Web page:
There are multiple ways of getting that anger/aggressive tone. Some of them like twanging with a lot of compression in the voice, have been measured to occur more likely at the false folds of the voice. Others seemed to potentially come more from the real folds. The ones that come from the real folds can potentially be damaging if done incorrectly.

 

It's not that it can't be done healthily, but it's pretty tricky and having a good solid foundation of the vowel placement, breath control, and tone is an easier baseline that doesn't tire you, strain or anything is a good base line without having a teacher.

 

I get rasp in a way that doesn't tire me and I also like the sound of, it's kind of like a weird vowel shift that I hit (I'd recommend playing around with vowels for everyone), it helps to twang, it helps if the larynx is a bit higher, there seems to be an alteration in compression or air flow, and it sounds best if there is a bit of plaintive thing too. For me it's a complex interaction that I probably couldn't articulate for an advanced singer that skillfully, much less someone who isn't highly experienced in a way that they could safely apply.

 

So when you are ready to pursue it. My best advice, is to not brute force it. If it hits you wrong, change your approach.I've had rasp sensations that felt plain bad. The key would be to not repeat ones that feel bad. And search for something that doesn't cause any hoarseness or strain.

 

One of the qualified teachers like Rob, Daniel Formica, or also Felipe would have better skill and advice and if you don't find something comfortable that works for you. Someone with a proven history of teaching rasp would be really good to seek out. I know how to do it in a way that feels bad, so I know it's possible. And I'm trying to help you while looking out for you too.

 

For me at least, there seems to be more than one component involved and the stars align in a way that I don't go hoarse. There's a little bit of a buzzing sensation above my larynx. Even with a teacher, you'll have ot listen to your body. If I know how to do it in a way that feels bad. It doesn't necessarily 'sound' that different from the one that feels good (feels higher in my throat, rather than lower). Even a trained expert, might not be able to judge your body. You've got to be really aware of it.

 

Great, thanks for warning me too, it's a crucial piece of advice. One thing that helps me out in understanding what you say about those feelings you get is the fact that for the last few years I've been using my voice in various ways, that was always my passion. Singing, rapping, being a radio host. I've even been a telemarketer for a year. I used to do some voice-over work. I worked in dubbing. That job requires you to change your voice very significantly. So that no one would recognize you only by listening to you. It made me aware of my vocal cords.

 

This might make it more safe for me to try the things you're talking about. I'm very grateful for your tips. You and MDEW really help me out on these Forums.

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Great, thanks for warning me too, it's a crucial piece of advice. One thing that helps me out in understanding what you say about those feelings you get is the fact that for the last few years I've been using my voice in various ways, that was always my passion. Singing, rapping, being a radio host. I've even been a telemarketer for a year. I used to do some voice-over work. I worked in dubbing. That job requires you to change your voice very significantly. So that no one would recognize you only by listening to you. It made me aware of my vocal cords.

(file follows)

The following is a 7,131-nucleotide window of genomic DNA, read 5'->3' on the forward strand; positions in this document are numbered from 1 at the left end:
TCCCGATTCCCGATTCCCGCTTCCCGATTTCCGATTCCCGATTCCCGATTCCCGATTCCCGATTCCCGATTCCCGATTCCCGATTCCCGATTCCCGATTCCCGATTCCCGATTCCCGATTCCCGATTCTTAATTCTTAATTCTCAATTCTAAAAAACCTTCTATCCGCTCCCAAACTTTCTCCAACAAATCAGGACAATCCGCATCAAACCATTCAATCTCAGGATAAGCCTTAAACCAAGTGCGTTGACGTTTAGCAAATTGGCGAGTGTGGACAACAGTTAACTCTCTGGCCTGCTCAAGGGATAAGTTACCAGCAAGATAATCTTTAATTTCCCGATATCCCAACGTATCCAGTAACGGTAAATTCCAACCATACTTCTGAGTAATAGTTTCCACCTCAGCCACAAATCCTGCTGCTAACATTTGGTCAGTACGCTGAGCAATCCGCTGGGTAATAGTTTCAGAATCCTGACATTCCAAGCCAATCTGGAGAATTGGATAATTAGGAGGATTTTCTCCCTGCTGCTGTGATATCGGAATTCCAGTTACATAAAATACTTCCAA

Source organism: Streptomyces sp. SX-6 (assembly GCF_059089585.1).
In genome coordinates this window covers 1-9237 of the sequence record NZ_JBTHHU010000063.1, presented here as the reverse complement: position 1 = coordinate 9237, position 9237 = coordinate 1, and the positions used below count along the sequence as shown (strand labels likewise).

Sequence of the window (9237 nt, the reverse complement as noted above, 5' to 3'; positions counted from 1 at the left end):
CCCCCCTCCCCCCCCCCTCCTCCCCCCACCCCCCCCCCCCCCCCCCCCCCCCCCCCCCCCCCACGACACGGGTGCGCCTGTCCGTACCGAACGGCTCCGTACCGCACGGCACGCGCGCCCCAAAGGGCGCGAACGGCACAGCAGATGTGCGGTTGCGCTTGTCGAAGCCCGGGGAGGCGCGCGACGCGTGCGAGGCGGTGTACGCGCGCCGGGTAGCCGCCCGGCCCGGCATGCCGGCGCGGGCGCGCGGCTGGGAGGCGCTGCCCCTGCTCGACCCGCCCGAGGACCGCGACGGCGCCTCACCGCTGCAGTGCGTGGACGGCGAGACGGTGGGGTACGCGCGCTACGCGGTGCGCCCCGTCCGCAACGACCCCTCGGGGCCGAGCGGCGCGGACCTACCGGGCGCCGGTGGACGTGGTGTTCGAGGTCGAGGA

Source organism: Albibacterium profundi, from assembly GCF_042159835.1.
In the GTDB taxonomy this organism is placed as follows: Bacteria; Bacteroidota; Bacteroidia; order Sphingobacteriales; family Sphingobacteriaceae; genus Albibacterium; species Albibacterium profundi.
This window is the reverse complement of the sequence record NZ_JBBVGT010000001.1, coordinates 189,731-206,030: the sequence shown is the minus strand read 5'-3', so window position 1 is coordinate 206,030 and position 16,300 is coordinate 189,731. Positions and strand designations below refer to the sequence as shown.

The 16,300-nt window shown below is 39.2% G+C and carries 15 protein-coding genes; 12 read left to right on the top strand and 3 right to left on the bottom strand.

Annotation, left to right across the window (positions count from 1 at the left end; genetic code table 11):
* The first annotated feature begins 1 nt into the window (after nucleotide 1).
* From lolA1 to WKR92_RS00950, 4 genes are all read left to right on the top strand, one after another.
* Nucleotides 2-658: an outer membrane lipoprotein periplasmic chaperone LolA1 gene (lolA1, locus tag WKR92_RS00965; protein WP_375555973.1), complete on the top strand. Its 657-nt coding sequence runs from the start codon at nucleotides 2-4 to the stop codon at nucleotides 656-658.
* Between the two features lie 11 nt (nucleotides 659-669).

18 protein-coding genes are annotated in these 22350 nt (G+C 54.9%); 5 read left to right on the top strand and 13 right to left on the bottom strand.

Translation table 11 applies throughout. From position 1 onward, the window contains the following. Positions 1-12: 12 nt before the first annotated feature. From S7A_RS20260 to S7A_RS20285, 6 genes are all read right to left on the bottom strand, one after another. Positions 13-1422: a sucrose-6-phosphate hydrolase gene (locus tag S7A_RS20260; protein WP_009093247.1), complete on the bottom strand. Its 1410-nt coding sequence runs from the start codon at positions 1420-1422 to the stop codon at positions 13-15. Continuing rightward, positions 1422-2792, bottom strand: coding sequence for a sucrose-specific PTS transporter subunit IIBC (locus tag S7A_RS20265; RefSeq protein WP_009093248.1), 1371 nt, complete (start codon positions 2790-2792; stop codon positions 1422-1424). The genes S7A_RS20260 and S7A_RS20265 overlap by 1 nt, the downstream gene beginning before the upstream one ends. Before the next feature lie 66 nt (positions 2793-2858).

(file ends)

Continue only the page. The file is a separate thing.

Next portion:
This might make it more safe for me to try the things you're talking about. I'm very grateful for your tips. You and MDEW really help me out on these Forums.

 

Yeah man, you got to take care of it. Like cartoon character voice actors, be it dubbing cartoons, Sesame Street, or whatever, they make all sorts of crazy sound effect voices. I can do a really, really good Gollum from the Lord of the Rings. But they have to find the right way. If you've already been down this path, you know all to well.

 

The problem with those 'character' voices (even like Elmo and Grover, or Bart Simpson) is there isn't always a set technique of how to do it. So in some ways it's kind of a no man's land of voice. I haven't been in that industry, so I don't know how much mentorship is actually there.

 

Grit is a bit more documented and some of the singing programs and teachers can help you, but it's still kind of a mess. Some singers never find a truly comfortable way to produce it. There are definitely multiple ways and each singer's anatomy, psychology, and voice habits are different too. So it's very possible something I perceive doesn't work for someone else, or isn't even how I perceive it.

 

I have no discouragement from pursuing it when ready, but yeah, be prepared, and know exactly what up against. It's a cool goal, but be in it for the long haul.

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It's weird, you are okay on the lowest and highest notes but the middle had a few flat spots. Your vowels seem okay and choosing ee as a center vowel is certainly a good choice.

 

Then, again, how long have you practiced this song? That can make a difference.

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It's weird, you are okay on the lowest and highest notes but the middle had a few flat spots. Your vowels seem okay and choosing ee as a center vowel is certainly a good choice.

 

Then, again, how long have you practiced this song? That can make a difference.

 

Thank you for your opinion. I've practiced this song for about 1.5 hour (this particular part, I was repeating it during recording) before recording that final version. I had trouble with the endings of each line. They throw me off a little bit, I'm not skilled enough yet to nail them. I'm pretty new to singing to instrumentals though.

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Like Felipe, it's hard for me to listen to this at such a lower pitch, but I don't necessarily agree that is the reason for it sounding so stiff.   I'd like to hear how you sound after you've sang this a bunch more times and don't have to think about it so much.